Just a month after Mark Zuckerberg’s massive $19 billion dollar investment in the popular messaging platform WhatsApp, the Facebook buying machine has struck again, this time with Kickstarter-funded virtual reality company Oculus VR. The acquisition, reported to be worth $2billion, sent shock-waves through the Twitterscape & numerous online forums; but, likely not with the positive response that Zuck and the fellas at Oculus may have hoped for.
Facebook, not known for “excellence in gaming”, is not exactly the place most gamers hoped Oculus would end up. A platform known for such “gaming highlights” as ‘Farmville’ and ‘Candy Crush’ doesn’t seemingly fit the high-tech, futuristic gaming platform that Oculus had been associated with. Already, gamers are speaking out in disgust, sounding the Oculus Rift’s death knell just hours after the announcement was made.
Just look at some of the comments from this post on Engadget:
I doubt gamers’ feelings will get any softer towards this acquisition when they hear this:
According to a person involved in the deal who was not allowed to speak publicly because he was not authorized by either company, Facebook eventually plans to redesign the Oculus hardware and rebrand it with a Facebook interface and logo. (courtesy NYTimes)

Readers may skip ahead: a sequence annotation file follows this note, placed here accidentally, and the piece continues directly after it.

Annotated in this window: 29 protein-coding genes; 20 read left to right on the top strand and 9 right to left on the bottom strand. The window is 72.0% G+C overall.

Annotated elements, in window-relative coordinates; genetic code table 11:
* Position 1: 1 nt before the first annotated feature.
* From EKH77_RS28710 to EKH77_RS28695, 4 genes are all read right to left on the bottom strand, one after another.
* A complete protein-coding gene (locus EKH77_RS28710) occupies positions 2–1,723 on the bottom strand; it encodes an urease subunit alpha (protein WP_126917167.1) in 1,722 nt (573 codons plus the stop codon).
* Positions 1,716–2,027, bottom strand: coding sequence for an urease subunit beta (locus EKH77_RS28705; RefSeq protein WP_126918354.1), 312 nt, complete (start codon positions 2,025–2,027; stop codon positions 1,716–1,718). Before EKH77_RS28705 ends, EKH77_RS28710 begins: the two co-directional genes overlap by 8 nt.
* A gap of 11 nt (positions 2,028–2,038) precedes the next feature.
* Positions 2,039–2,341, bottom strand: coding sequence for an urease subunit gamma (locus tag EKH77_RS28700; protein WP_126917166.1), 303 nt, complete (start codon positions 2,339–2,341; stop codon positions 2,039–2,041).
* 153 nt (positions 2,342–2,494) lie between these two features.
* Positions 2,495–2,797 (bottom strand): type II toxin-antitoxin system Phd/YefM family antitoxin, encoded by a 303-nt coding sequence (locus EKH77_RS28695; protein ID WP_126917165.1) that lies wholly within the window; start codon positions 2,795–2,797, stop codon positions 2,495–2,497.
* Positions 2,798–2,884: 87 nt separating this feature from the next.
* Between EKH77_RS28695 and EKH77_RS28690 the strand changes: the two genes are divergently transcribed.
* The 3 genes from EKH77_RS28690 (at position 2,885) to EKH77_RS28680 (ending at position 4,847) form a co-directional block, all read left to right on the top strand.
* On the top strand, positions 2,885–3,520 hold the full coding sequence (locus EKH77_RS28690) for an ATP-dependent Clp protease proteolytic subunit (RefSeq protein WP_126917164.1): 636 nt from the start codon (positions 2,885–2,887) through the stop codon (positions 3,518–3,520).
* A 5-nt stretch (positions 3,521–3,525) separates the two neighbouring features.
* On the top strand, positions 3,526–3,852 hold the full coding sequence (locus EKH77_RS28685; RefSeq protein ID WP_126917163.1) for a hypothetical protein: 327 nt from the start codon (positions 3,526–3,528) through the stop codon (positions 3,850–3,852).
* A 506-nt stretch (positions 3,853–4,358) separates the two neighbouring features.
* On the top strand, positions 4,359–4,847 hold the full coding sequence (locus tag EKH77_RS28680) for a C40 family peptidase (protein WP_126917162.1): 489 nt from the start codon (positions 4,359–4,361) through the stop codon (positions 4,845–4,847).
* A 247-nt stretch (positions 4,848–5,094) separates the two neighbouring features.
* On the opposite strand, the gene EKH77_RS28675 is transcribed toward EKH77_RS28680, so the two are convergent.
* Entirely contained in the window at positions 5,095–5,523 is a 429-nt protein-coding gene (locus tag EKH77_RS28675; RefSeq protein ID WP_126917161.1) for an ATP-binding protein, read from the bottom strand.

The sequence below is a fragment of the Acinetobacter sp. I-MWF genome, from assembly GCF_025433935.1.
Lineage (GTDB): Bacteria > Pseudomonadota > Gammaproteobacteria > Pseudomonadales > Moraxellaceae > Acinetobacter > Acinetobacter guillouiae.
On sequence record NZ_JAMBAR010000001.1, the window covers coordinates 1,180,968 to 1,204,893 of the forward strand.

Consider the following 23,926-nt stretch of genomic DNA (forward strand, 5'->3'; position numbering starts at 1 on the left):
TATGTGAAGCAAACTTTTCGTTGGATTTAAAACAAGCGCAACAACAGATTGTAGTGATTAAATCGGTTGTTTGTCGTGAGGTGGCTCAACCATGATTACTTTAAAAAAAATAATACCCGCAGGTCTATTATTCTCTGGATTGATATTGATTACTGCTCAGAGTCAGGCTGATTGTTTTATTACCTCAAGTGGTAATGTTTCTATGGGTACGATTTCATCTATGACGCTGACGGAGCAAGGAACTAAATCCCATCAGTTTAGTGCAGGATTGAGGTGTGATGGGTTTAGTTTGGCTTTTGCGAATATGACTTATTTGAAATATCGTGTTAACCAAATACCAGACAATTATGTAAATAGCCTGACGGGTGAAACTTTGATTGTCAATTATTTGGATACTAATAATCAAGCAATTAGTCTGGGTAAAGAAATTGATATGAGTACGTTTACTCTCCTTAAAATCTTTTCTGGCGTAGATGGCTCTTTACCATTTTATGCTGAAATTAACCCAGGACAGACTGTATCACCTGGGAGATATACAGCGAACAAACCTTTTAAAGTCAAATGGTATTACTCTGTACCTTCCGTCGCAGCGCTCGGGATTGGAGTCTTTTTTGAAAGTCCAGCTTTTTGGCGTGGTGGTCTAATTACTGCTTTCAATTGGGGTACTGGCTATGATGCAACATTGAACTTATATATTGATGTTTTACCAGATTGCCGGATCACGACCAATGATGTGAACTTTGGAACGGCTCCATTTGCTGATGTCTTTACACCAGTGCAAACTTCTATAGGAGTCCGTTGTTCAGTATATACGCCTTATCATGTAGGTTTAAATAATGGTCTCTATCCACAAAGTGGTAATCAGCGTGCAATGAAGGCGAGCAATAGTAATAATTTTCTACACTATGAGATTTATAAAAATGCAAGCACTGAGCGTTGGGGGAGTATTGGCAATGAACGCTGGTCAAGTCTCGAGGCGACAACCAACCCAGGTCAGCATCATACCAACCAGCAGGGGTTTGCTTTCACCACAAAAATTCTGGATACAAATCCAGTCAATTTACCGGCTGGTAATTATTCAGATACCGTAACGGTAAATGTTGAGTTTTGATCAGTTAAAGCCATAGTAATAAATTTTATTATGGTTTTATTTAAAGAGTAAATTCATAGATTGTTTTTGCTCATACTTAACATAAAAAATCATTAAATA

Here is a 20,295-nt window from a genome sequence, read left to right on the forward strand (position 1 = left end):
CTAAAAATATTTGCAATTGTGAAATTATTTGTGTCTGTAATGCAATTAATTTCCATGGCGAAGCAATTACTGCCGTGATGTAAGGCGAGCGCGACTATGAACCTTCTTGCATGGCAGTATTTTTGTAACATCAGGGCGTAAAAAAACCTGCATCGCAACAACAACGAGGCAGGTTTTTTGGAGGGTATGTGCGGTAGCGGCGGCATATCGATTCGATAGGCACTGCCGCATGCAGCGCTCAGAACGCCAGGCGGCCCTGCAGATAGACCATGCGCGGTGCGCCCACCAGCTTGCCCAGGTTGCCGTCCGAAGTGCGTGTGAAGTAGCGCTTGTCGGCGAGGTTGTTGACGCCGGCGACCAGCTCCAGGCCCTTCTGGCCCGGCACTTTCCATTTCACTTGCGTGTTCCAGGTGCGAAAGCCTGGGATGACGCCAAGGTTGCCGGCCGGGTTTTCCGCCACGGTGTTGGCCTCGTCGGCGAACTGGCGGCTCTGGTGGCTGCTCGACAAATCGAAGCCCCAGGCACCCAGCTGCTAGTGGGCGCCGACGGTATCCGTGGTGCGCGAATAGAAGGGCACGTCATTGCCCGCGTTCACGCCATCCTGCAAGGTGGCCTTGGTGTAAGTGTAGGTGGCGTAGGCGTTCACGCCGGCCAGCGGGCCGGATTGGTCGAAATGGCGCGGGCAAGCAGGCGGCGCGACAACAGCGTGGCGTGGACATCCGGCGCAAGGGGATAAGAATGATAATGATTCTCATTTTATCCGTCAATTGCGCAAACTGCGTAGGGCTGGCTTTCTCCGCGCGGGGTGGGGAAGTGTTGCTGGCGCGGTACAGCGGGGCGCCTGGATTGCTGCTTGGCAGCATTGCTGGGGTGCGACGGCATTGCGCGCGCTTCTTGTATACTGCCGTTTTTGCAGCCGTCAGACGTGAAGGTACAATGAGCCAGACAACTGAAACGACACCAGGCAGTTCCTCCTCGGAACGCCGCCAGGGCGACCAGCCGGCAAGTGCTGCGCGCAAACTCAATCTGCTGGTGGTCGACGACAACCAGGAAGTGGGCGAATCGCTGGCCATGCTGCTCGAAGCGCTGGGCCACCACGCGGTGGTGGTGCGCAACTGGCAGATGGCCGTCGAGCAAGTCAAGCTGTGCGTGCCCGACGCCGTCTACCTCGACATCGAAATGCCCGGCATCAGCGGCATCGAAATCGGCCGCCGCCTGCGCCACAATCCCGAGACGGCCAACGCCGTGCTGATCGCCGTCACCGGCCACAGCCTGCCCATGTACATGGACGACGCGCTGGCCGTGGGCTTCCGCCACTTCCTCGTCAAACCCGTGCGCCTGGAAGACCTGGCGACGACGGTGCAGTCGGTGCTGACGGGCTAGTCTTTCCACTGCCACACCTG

And the overwhelming backlash thus far isn’t just shared by gamers. Developer Markus “Notch” Persson, creator of the popular “Minecraft” game, was previously considering working on a version for Oculus’ Rift. Just after the announcement of Facebook’s acquisition, he had this to say:
We were in talks about maybe bringing a version of Minecraft to Oculus. I just cancelled that deal. Facebook creeps me out.
— Markus Persson (@notch) March 25, 2014
The announcement that Facebook purchased Oculus comes just after Sony announced they were working on a virtual reality headset for their PS4, which could shift additional fans away from the Rift device.
In my opinion, though, all of this initial outcry is just that– initial. While I’m not sure this was the best for either side, Facebook does have significant capital, enough to bring the Oculus Rift to market much faster, and likely more affordable, than if they continued on their own. And, I think the fact that Facebook isn’t strong in the gaming market could be good for Oculus as well. It may allow them to do things their way, without much creative interference that could come from a company with solid experience in this area.
And, I’m not the only one who appears to feel this way. Oculus co-founder Palmer Lucky told Engadget, in the same article referenced above:
For Luckey, who began work on the first Rift prototype while he was still in college, the fact that Facebook isn’t a gaming company is actually a good thing. “Almost anyone in a gaming place would want us to do it based on their vision,” he says. “We already had a vision for the company,” Luckey told us in a brief post-announcement interview. “Facebook is going to let us do it, but with their resources behind it.” (courtesy Engadget)
I’m interested to see what happens in the next few months. If Facebook can truly leave Oculus to design for itself, and make a killer gaming product, the hardcore audience will return. Until then, both companies will face a little scrutiny online– not that either likely cares.